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Annual report shows the Psychology Board of Australia took a consultative approach to regulation of the profession in 2016/17

15 Nov 2017

The Annual Report for AHPRA and the National Boards for the year to 30 June 2017 is now available to view online.

Over the past year, registration with the Psychology Board of Australia (the Board) grew by 3.2% to almost 35,000 registered psychologists. This contingent now comprises 5.2% of all health practitioners in the National Accreditation and Registration Scheme (the National Scheme), according to information published today in the annual report by the Australian Health Practitioner Regulation Agency (AHPRA).

The 2016/17 annual report, produced by AHPRA and the 14 National Boards, is a comprehensive record of the National Scheme for the year ending 30 June 2017. The Board works in partnership with AHPRA to regulate the psychology profession nationally.

‘The Board contributed significant resources towards reforming the education and training model for psychology in 2016/17,’ said Professor Brin Grenyer, Chair of the Psychology Board of Australia. ‘To reduce the regulatory burden and complexity of psychology training, the Board continues to work on viable options to retire the 4+2 internship pathway to registration.’

A number of other regulatory initiatives were implemented during the year, including a workforce survey that was conducted to build an evidence base around such issues as supervision and area of practice endorsement. Approximately 25,000 psychologists (94% of the registrant base) participated in the survey.

‘We also conducted public forums to discuss contemporary issues in psychology practice,’ said Professor Grenyer.

A snapshot of the profession in 2016/17:

  • Easy to renew: This year saw the largest online registration renewal rate ever achieved across all 14 registered health professions. Over 98.5% of all registered health practitioners renewed online and on time, with 98.7% of psychologists renewing online.
  • Increased registration year on year: Psychologists comprise 5.2% of all health practitioners registered in Australia, and the registrant base continues to grow (up 3.2% from 2015/16 to 34,976 registrants).
  • Aboriginal and Torres Strait Islanders on the register: According to a workforce survey that practitioners can choose to fill out at the time of registration/renewal, 0.6% of psychologists are Aboriginal or Torres Strait Islander (192 psychologists nationally).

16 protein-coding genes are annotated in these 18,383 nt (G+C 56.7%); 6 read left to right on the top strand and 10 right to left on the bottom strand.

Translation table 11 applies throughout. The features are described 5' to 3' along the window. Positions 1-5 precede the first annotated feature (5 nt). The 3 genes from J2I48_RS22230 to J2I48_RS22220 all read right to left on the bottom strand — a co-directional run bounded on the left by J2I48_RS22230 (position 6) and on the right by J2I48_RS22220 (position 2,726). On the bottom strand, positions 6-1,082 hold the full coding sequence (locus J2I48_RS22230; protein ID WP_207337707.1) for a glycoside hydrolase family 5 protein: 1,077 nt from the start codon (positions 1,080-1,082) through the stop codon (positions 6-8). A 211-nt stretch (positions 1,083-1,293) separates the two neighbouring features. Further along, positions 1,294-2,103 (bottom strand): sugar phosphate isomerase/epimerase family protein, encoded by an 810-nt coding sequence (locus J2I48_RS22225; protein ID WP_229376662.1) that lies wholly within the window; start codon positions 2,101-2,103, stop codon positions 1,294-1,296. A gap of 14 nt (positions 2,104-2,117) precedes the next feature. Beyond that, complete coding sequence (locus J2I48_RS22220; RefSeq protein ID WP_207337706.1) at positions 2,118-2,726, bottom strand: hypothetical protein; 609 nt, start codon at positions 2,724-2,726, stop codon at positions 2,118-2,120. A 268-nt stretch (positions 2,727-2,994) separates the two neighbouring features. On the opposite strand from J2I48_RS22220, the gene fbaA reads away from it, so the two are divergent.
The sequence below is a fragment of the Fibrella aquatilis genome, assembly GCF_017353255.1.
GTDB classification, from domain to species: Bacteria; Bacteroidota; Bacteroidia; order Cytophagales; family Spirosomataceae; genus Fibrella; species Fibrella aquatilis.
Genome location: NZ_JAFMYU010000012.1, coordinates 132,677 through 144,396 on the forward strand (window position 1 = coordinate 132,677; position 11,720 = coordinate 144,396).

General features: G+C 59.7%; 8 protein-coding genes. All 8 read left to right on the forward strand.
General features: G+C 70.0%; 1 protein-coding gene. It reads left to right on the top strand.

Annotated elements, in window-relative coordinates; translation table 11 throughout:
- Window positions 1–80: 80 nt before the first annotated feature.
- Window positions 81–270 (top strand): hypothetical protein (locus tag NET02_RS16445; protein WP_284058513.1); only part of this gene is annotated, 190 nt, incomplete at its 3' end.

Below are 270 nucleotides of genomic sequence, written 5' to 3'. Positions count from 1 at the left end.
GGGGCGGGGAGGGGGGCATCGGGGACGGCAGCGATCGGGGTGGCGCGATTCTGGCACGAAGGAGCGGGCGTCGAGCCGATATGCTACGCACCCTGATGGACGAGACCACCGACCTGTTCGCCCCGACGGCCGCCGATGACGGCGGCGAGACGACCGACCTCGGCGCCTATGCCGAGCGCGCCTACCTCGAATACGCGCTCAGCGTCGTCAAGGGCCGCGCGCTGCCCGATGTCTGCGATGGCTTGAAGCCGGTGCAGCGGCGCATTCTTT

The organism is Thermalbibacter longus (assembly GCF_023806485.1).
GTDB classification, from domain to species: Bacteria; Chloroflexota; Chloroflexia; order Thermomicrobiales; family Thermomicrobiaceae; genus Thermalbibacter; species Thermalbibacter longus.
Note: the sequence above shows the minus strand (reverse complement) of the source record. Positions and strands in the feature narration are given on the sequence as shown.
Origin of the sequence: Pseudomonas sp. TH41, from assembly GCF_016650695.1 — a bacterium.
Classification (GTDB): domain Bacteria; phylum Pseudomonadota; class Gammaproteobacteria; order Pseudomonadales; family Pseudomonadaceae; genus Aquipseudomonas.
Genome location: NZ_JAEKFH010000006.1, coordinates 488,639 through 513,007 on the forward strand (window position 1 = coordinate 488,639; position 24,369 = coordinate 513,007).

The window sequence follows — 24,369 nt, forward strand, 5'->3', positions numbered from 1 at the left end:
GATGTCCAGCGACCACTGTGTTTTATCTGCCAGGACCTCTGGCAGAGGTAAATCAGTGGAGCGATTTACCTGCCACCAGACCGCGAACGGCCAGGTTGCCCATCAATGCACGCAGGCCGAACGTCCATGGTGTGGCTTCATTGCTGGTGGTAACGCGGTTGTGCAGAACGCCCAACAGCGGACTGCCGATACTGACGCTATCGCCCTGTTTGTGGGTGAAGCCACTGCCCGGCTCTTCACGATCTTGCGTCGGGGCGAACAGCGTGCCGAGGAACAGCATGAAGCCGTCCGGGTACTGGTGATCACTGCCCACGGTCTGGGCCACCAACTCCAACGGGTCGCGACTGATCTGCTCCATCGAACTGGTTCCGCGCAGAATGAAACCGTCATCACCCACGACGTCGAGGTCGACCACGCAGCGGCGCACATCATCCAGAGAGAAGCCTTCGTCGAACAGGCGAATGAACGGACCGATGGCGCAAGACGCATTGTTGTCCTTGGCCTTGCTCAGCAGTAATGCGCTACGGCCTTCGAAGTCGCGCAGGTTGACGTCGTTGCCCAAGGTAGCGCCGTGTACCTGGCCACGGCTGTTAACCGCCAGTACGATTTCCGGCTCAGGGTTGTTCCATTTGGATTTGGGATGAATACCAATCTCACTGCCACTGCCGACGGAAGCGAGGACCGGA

• Complaints received about psychologists: 360 notifications (complaints or concerns) were lodged with AHPRA about psychologists in 2016/17. This equates to 1.6% of the profession.
  • 27 mandatory notifications were made about psychologists: 20 were about standards, four about impairment and three about sexual misconduct.
  • Immediate action was taken ten times during the year to suspend or cancel a psychologist’s registration while a matter was investigated.
  • Of the 344 matters closed about psychologists in 2016/17: 14% resulted in the Board accepting an undertaking or conditions being imposed on an psychologist’s registration; 8.7% resulted in a caution or reprimand; 1.7% resulted in suspension or cancellation of registration, and 74.7% resulted in no further action being taken.
  • Statutory offence complaints: There were 116 statutory offence complaints made about psychologists in 2016/17 (up from 83 in 2015/16). The majority (85) related to use of a protected title; 23 were about advertising breaches.
  • Active monitoring cases as at 30 June 2017: 153 psychologists were monitored during the year for health, performance and/or conduct.

‘There are now almost 680,000 registered health practitioners across Australia,’ said AHPRA CEO Mr Martin Fletcher. ‘This Annual Report highlights our strong and shared commitment with the Board to ensure the public has access to a competent, qualified registered health workforce and to take decisive action when required to keep the community safe.’

To view the 2016/17 annual report, along with supplementary tables that segment data across categories such as registration, notifications, statutory offences, tribunals and appeals, and monitoring and compliance, see Annual Report microsite.

In the coming weeks, AHPRA and the National Boards will also publish summaries of our work regulating health practitioners in each of the 14 registered health professions. Jurisdictional reports, which present data on registered health practitioners in each state and territory will be published in December.

For more information

Page reviewed 15/11/2017